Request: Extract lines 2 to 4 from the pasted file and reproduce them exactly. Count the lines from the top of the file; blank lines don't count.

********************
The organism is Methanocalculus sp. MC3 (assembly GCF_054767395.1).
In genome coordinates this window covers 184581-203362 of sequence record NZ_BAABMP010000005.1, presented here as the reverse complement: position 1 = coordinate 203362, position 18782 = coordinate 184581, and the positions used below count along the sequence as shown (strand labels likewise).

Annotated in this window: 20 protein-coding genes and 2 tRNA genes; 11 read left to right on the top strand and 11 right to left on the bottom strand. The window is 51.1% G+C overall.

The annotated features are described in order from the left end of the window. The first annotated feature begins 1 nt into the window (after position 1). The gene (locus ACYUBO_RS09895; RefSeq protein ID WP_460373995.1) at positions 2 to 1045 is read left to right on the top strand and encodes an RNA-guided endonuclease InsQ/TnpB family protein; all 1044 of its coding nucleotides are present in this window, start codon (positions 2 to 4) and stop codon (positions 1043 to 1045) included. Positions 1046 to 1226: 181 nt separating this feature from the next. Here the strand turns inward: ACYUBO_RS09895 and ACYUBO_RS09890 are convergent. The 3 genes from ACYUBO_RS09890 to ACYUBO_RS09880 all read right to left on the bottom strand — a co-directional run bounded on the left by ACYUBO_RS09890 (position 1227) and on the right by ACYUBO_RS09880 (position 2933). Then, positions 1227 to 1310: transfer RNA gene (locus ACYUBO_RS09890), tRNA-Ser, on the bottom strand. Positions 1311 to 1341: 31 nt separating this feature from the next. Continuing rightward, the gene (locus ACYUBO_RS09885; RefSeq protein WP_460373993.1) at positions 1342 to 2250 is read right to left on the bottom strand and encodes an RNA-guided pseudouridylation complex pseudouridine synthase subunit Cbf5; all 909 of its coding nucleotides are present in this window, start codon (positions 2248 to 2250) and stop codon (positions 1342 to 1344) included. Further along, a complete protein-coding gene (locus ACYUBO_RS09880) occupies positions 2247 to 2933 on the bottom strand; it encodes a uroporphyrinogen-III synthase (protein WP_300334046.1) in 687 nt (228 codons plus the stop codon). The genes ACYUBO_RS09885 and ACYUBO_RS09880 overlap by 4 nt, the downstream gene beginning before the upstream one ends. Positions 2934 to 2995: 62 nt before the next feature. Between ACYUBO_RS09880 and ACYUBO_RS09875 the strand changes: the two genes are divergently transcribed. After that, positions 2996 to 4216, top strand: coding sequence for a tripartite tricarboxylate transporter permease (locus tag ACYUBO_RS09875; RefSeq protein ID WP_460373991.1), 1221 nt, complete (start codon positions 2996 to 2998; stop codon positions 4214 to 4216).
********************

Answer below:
In genome coordinates this window covers 184581-203362 of sequence record NZ_BAABMP010000005.1, presented here as the reverse complement: position 1 = coordinate 203362, position 18782 = coordinate 184581, and the positions used below count along the sequence as shown (strand labels likewise).

Annotated in this window: 20 protein-coding genes and 2 tRNA genes; 11 read left to right on the top strand and 11 right to left on the bottom strand. The window is 51.1% G+C overall.

The annotated features are described in order from the left end of the window. The first annotated feature begins 1 nt into the window (after position 1). The gene (locus ACYUBO_RS09895; RefSeq protein ID WP_460373995.1) at positions 2 to 1045 is read left to right on the top strand and encodes an RNA-guided endonuclease InsQ/TnpB family protein; all 1044 of its coding nucleotides are present in this window, start codon (positions 2 to 4) and stop codon (positions 1043 to 1045) included. Positions 1046 to 1226: 181 nt separating this feature from the next. Here the strand turns inward: ACYUBO_RS09895 and ACYUBO_RS09890 are convergent. The 3 genes from ACYUBO_RS09890 to ACYUBO_RS09880 all read right to left on the bottom strand — a co-directional run bounded on the left by ACYUBO_RS09890 (position 1227) and on the right by ACYUBO_RS09880 (position 2933). Then, positions 1227 to 1310: transfer RNA gene (locus ACYUBO_RS09890), tRNA-Ser, on the bottom strand. Positions 1311 to 1341: 31 nt separating this feature from the next. Continuing rightward, the gene (locus ACYUBO_RS09885; RefSeq protein WP_460373993.1) at positions 1342 to 2250 is read right to left on the bottom strand and encodes an RNA-guided pseudouridylation complex pseudouridine synthase subunit Cbf5; all 909 of its coding nucleotides are present in this window, start codon (positions 2248 to 2250) and stop codon (positions 1342 to 1344) included. Further along, a complete protein-coding gene (locus ACYUBO_RS09880) occupies positions 2247 to 2933 on the bottom strand; it encodes a uroporphyrinogen-III synthase (protein WP_300334046.1) in 687 nt (228 codons plus the stop codon). The genes ACYUBO_RS09885 and ACYUBO_RS09880 overlap by 4 nt, the downstream gene beginning before the upstream one ends. Positions 2934 to 2995: 62 nt before the next feature. Between ACYUBO_RS09880 and ACYUBO_RS09875 the strand changes: the two genes are divergently transcribed. After that, positions 2996 to 4216, top strand: coding sequence for a tripartite tricarboxylate transporter permease (locus tag ACYUBO_RS09875; RefSeq protein ID WP_460373991.1), 1221 nt, complete (start codon positions 2996 to 2998; stop codon positions 4214 to 4216).